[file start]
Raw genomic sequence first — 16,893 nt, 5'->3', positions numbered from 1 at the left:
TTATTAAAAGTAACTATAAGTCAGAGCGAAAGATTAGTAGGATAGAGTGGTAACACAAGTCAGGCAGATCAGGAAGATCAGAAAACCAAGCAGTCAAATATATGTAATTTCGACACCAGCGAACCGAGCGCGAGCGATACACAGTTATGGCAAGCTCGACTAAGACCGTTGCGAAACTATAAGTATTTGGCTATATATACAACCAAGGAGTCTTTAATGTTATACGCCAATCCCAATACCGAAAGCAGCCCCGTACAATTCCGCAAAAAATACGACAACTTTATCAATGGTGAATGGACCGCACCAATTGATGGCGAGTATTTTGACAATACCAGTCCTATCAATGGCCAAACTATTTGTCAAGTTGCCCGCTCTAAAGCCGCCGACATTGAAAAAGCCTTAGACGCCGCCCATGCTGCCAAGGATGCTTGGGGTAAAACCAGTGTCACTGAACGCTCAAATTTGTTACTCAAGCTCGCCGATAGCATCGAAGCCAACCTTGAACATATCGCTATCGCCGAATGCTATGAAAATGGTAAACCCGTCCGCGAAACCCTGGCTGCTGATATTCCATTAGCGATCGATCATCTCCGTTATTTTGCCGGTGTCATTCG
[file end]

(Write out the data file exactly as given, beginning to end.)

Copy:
Raw genomic sequence first — 16,893 nt, 5'->3', positions numbered from 1 at the left:
TTATTAAAAGTAACTATAAGTCAGAGCGAAAGATTAGTAGGATAGAGTGGTAACACAAGTCAGGCAGATCAGGAAGATCAGAAAACCAAGCAGTCAAATATATGTAATTTCGACACCAGCGAACCGAGCGCGAGCGATACACAGTTATGGCAAGCTCGACTAAGACCGTTGCGAAACTATAAGTATTTGGCTATATATACAACCAAGGAGTCTTTAATGTTATACGCCAATCCCAATACCGAAAGCAGCCCCGTACAATTCCGCAAAAAATACGACAACTTTATCAATGGTGAATGGACCGCACCAATTGATGGCGAGTATTTTGACAATACCAGTCCTATCAATGGCCAAACTATTTGTCAAGTTGCCCGCTCTAAAGCCGCCGACATTGAAAAAGCCTTAGACGCCGCCCATGCTGCCAAGGATGCTTGGGGTAAAACCAGTGTCACTGAACGCTCAAATTTGTTACTCAAGCTCGCCGATAGCATCGAAGCCAACCTTGAACATATCGCTATCGCCGAATGCTATGAAAATGGTAAACCCGTCCGCGAAACCCTGGCTGCTGATATTCCATTAGCGATCGATCATCTCCGTTATTTTGCCGGTGTCATTCG